• The project-status command now prints the project status to buffer *project-status* instead of *Messages*.
  • Several commands now have optional arguments which allow them to be called programmatically as well as interactively. The affected commands are project-load, project-grep, and project-ack. So now you can call (project-load "my-project") or (project-grep "TODO") from your own code.
  • The code will now ignore "_darcs" directories if you set the vcs type to 'darcs.
  • Finally, mk-project now has a menu!

mk-project's menu screenshot

Enjoy!

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Emacs: Custom columns for Ibuffer

Emacs 23.2 is out! To celebrate, I'll write (yet) another Emacs post. Please forgive the fact that the content has nothing to do with version 23.2 in particular (you can read about all new stuff in the NEWS file (C-h n)).

I'm very fond of the Ibuffer package. It lists all your buffers, and allows you to sort, filter, and group them as you please. You can operate on multiple buffers by marking a subset and then calling a command (think "delete" or "replace-regexp"). Amazing! Ibuffer's got it all.

I was reading Ibuffer's source to see if I could add my own information to the buffer listing. Specifically, I wanted to indicate that a file was part of my "project" (as defined by mk-project). Ibuffer did not disappoint. It was trivial to create a new custom column with the define-ibuffer-column macro.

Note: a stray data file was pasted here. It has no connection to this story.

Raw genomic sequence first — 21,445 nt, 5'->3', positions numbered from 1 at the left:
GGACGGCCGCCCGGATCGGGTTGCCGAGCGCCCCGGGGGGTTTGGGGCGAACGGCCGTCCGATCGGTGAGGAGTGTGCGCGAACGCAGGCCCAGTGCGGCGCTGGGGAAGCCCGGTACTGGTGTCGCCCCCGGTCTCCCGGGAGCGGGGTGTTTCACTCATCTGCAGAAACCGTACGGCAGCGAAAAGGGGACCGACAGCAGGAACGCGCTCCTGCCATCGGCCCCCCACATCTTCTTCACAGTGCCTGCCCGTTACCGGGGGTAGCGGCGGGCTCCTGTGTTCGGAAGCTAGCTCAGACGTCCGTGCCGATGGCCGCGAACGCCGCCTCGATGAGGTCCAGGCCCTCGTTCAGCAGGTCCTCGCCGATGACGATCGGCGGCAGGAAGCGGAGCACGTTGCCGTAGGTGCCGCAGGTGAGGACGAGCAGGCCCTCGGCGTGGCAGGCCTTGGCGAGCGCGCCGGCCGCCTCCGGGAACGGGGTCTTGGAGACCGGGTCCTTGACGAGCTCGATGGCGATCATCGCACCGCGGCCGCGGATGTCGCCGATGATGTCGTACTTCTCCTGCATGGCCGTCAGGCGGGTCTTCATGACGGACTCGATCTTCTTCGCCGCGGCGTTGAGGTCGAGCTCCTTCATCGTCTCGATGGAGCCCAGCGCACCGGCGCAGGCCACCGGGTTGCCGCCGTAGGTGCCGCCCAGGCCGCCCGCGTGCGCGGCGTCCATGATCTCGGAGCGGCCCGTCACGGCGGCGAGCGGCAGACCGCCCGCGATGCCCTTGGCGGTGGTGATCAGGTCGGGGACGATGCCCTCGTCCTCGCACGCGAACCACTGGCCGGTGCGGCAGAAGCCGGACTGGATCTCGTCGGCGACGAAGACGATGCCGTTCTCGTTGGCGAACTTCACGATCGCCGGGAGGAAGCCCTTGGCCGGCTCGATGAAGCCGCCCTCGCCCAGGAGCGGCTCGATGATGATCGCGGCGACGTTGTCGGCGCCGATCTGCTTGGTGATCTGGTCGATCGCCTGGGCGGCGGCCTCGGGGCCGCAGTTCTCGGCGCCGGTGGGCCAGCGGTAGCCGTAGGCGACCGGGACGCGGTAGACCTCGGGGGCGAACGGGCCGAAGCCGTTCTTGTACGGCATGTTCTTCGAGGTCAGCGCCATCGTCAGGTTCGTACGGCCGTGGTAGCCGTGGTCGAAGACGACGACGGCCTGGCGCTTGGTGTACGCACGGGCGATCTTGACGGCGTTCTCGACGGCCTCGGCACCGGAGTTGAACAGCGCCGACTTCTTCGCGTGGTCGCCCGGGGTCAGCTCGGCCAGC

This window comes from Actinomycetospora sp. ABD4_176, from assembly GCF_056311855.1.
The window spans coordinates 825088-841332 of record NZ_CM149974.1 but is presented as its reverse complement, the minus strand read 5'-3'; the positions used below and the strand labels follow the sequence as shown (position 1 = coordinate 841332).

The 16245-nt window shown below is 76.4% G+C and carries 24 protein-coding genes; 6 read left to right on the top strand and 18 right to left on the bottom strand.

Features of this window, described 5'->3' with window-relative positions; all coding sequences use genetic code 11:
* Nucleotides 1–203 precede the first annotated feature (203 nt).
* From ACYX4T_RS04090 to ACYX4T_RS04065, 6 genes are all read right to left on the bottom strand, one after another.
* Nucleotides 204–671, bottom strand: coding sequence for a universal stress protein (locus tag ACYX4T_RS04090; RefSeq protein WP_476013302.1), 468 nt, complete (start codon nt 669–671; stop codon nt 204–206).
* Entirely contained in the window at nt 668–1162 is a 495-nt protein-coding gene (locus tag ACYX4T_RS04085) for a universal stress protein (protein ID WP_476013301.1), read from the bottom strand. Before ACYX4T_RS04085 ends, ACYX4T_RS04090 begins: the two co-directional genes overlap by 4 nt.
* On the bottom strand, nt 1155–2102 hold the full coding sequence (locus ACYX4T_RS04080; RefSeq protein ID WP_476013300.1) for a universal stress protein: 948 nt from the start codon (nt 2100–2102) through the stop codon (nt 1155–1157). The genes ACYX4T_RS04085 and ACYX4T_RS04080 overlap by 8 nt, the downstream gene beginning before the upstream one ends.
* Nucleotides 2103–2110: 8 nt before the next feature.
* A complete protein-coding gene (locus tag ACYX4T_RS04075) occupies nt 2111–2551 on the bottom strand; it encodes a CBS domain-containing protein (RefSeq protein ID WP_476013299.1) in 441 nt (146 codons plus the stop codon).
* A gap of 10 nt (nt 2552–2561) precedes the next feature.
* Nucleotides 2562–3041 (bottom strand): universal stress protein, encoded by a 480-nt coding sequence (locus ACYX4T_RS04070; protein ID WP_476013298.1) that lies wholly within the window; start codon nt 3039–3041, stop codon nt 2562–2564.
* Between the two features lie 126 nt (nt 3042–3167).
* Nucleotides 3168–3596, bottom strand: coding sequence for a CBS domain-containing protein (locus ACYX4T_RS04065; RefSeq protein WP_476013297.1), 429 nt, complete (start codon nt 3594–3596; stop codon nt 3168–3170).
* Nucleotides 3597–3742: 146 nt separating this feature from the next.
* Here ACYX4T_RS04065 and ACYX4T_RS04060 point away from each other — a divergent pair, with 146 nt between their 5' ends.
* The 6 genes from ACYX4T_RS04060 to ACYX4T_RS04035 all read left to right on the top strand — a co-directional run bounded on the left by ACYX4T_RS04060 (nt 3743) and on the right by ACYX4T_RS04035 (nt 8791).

In the "screenshot" below, I have a mk-project defined which includes all the files in my ~/elisp directory. You'll see a "p" next to each of these files.

 MRP  Name                                Size Mode             Filename/Process
 ---  ----                                ---- ----             ----------------
[ Default ]
      z.clj                               2210 Clojure          ~/z.clj
      tmp.txt                             2915 Text             ~/tmp.txt
   p  projects.el                         3127 Emacs-Lisp       ~/elisp/projects.el
   p  mk-utils.el                         9968 Emacs-Lisp       ~/elisp/mk-utils.el
   p  basic.el                            7245 Emacs-Lisp       ~/elisp/basic.el
...

In the code below, I create a column named mk-proj-col, the column heading of which is simply "P", and if a particular buffer is a part of my project, it will print "p" next to it.